Trial and Error Helps Bumblebees Choose Shortest Routes

September 20, 2012 Updated: October 1, 2015
 A bumblebee worker with a transponder attached to its back, visiting an oilseed rape flower. Tracking bees with radar shows how they find an optimal route between multiple flowers. (Andrew Martin)
A bumblebee worker with a transponder attached to its back, visiting an oilseed rape flower. Tracking bees with radar shows how they find an optimal route between multiple flowers. (Andrew Martin)

A new U.K. study of bumblebee foraging behavior has shown these insects may be following simple rules to locate multiple flowers across considerable distances.

The researchers studied how bumblebees, Bombus terrestris, chose the most efficient route for collecting nectar from five artificial flowers in a pentagon arrangement. Tiny radar transponders were glued to the bees’ backs, and a motion-triggered webcam was set up at each flower.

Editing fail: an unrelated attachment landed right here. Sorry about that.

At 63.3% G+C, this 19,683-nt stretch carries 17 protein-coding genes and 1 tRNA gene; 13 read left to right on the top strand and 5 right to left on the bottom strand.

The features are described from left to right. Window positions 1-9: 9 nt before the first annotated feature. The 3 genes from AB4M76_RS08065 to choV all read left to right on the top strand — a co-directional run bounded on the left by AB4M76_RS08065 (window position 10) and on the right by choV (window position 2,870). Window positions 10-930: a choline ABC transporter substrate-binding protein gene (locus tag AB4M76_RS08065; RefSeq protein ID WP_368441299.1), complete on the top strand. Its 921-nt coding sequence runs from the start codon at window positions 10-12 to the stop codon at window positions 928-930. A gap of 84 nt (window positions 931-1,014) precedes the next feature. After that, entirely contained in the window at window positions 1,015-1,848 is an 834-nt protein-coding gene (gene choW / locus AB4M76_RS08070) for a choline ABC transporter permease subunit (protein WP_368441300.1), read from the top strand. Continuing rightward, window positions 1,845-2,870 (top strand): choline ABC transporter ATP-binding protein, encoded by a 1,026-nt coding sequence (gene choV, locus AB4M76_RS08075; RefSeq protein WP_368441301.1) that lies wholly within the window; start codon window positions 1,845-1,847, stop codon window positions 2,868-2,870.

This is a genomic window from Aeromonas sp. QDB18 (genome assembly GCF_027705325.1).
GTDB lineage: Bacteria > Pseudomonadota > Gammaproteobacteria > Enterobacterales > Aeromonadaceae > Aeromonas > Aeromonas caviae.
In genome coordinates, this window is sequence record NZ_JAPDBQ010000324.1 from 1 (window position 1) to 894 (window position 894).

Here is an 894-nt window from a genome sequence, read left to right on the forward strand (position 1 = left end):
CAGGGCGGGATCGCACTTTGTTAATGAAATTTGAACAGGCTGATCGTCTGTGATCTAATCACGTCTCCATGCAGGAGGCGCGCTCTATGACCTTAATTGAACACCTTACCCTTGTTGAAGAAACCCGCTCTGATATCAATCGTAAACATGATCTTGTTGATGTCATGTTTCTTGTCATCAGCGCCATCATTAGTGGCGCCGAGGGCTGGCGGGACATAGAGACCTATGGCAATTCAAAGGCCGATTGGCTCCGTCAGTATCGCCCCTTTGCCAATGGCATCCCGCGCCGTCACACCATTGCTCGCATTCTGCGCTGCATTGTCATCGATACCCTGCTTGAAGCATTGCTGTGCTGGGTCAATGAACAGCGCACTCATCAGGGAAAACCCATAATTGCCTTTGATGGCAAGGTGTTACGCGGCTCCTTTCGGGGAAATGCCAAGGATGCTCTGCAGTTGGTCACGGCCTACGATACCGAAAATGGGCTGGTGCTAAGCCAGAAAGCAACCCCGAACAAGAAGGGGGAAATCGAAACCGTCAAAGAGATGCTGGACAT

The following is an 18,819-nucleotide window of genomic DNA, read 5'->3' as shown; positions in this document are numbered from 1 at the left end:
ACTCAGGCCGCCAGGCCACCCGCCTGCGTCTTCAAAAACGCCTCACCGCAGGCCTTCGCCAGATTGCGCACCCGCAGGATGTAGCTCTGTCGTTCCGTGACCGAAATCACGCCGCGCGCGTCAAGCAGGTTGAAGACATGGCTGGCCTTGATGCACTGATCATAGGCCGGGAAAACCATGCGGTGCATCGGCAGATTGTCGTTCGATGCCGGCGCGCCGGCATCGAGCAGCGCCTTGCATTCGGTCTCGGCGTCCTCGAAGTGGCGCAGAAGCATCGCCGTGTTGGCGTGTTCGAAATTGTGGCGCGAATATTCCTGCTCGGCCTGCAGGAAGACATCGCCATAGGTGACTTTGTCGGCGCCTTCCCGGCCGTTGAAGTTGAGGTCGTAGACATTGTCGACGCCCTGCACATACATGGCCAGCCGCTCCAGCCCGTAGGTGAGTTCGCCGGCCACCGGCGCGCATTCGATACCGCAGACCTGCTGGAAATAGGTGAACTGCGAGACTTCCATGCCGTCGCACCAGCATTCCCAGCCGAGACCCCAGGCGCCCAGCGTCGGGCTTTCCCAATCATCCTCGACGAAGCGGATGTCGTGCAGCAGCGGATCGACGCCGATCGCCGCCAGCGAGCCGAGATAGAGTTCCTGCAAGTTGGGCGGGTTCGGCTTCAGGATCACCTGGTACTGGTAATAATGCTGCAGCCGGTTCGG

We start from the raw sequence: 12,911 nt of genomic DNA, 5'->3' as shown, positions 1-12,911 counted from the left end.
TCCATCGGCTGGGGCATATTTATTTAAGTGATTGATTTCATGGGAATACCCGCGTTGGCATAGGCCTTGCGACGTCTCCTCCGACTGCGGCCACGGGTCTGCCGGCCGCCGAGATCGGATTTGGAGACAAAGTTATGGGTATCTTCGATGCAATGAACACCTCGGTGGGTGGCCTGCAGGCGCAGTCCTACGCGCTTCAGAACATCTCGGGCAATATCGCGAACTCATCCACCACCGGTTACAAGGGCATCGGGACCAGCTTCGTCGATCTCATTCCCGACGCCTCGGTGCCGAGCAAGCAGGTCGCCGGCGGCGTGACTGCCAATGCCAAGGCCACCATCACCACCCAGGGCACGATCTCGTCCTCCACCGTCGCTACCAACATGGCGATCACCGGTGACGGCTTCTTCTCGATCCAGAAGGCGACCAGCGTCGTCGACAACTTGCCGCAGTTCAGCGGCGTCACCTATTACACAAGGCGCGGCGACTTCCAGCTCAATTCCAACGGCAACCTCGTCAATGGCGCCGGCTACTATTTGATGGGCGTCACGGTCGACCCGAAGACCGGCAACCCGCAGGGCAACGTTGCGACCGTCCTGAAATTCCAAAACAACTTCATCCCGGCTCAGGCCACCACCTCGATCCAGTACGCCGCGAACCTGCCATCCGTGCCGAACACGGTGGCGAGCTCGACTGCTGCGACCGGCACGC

“Using mathematical models, we dissected bees’ learning process and identified how they may decipher this optimal solution without a map,” said study co-author Mathieu Lihoreau at Queen Mary, University of London (QMUL) in a press release. “Initially, their routes were long and complex, revisiting empty flowers several times.”

“But, as they gained experience, the bees gradually refined their routes through trial and error.”

Whenever a bee selected a new route, it was more likely to follow it again if it’s shorter than the shortest route tried before. If not, another route was tested instead.

“After an average of 26 times each bee went foraging, which meant they tried about 20 of the 120 possible routes, they were able to select the most efficient path to visit the flowers, without computing all the possibilities,” Lihoreau said.

This seemingly complex behavior can be described mathematically with quite simple rules. Thus mathematics can be used to assess the effect of environmental changes on bee behavior.

“The speed at which they learn through trial and error is quite extraordinary for bumblebees as this complex behavior was thought to be one which only larger-brained animals were capable of,” said study co-author Lars Chittka, also at QMUL, in the release.

“Interestingly, we also found that if we removed a flower, bees continued looking at that location—even if it was empty for an extended period of time,” he concluded.

“It seems bees don’t easily forget a fruitful flower.”

The study will be published in PLOS Biology on Sept. 18.

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